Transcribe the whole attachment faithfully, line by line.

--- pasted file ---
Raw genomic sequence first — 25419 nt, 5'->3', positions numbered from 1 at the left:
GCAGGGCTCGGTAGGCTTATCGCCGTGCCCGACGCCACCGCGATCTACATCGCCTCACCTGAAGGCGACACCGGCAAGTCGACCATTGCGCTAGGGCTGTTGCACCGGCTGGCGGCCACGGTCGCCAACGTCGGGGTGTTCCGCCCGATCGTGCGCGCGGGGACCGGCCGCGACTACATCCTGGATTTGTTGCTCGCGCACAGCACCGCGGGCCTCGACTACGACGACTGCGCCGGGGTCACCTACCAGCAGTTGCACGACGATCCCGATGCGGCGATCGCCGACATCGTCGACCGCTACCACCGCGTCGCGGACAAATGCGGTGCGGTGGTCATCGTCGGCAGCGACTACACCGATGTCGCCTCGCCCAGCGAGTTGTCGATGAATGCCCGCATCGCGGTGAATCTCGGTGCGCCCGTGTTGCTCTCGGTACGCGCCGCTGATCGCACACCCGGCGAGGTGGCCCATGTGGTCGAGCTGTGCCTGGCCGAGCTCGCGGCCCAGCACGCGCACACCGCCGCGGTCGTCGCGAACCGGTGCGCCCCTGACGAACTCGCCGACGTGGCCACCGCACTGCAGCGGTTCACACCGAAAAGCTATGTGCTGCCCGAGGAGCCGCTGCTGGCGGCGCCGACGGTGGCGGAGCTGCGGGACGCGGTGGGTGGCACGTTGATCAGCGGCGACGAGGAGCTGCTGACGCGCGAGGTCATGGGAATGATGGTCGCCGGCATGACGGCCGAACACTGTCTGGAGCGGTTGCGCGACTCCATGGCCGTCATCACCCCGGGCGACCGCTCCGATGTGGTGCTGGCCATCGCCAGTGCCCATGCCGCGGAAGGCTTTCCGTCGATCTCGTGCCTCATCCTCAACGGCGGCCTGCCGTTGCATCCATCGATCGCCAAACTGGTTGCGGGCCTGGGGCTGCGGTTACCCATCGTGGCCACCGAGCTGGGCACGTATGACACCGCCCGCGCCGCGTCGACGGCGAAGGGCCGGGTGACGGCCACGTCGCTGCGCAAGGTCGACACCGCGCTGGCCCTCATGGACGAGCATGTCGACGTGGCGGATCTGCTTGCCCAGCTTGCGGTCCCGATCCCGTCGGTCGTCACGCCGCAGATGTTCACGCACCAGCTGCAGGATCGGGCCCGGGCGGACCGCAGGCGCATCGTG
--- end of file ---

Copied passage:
Raw genomic sequence first — 25419 nt, 5'->3', positions numbered from 1 at the left:
GCAGGGCTCGGTAGGCTTATCGCCGTGCCCGACGCCACCGCGATCTACATCGCCTCACCTGAAGGCGACACCGGCAAGTCGACCATTGCGCTAGGGCTGTTGCACCGGCTGGCGGCCACGGTCGCCAACGTCGGGGTGTTCCGCCCGATCGTGCGCGCGGGGACCGGCCGCGACTACATCCTGGATTTGTTGCTCGCGCACAGCACCGCGGGCCTCGACTACGACGACTGCGCCGGGGTCACCTACCAGCAGTTGCACGACGATCCCGATGCGGCGATCGCCGACATCGTCGACCGCTACCACCGCGTCGCGGACAAATGCGGTGCGGTGGTCATCGTCGGCAGCGACTACACCGATGTCGCCTCGCCCAGCGAGTTGTCGATGAATGCCCGCATCGCGGTGAATCTCGGTGCGCCCGTGTTGCTCTCGGTACGCGCCGCTGATCGCACACCCGGCGAGGTGGCCCATGTGGTCGAGCTGTGCCTGGCCGAGCTCGCGGCCCAGCACGCGCACACCGCCGCGGTCGTCGCGAACCGGTGCGCCCCTGACGAACTCGCCGACGTGGCCACCGCACTGCAGCGGTTCACACCGAAAAGCTATGTGCTGCCCGAGGAGCCGCTGCTGGCGGCGCCGACGGTGGCGGAGCTGCGGGACGCGGTGGGTGGCACGTTGATCAGCGGCGACGAGGAGCTGCTGACGCGCGAGGTCATGGGAATGATGGTCGCCGGCATGACGGCCGAACACTGTCTGGAGCGGTTGCGCGACTCCATGGCCGTCATCACCCCGGGCGACCGCTCCGATGTGGTGCTGGCCATCGCCAGTGCCCATGCCGCGGAAGGCTTTCCGTCGATCTCGTGCCTCATCCTCAACGGCGGCCTGCCGTTGCATCCATCGATCGCCAAACTGGTTGCGGGCCTGGGGCTGCGGTTACCCATCGTGGCCACCGAGCTGGGCACGTATGACACCGCCCGCGCCGCGTCGACGGCGAAGGGCCGGGTGACGGCCACGTCGCTGCGCAAGGTCGACACCGCGCTGGCCCTCATGGACGAGCATGTCGACGTGGCGGATCTGCTTGCCCAGCTTGCGGTCCCGATCCCGTCGGTCGTCACGCCGCAGATGTTCACGCACCAGCTGCAGGATCGGGCCCGGGCGGACCGCAGGCGCATCGTG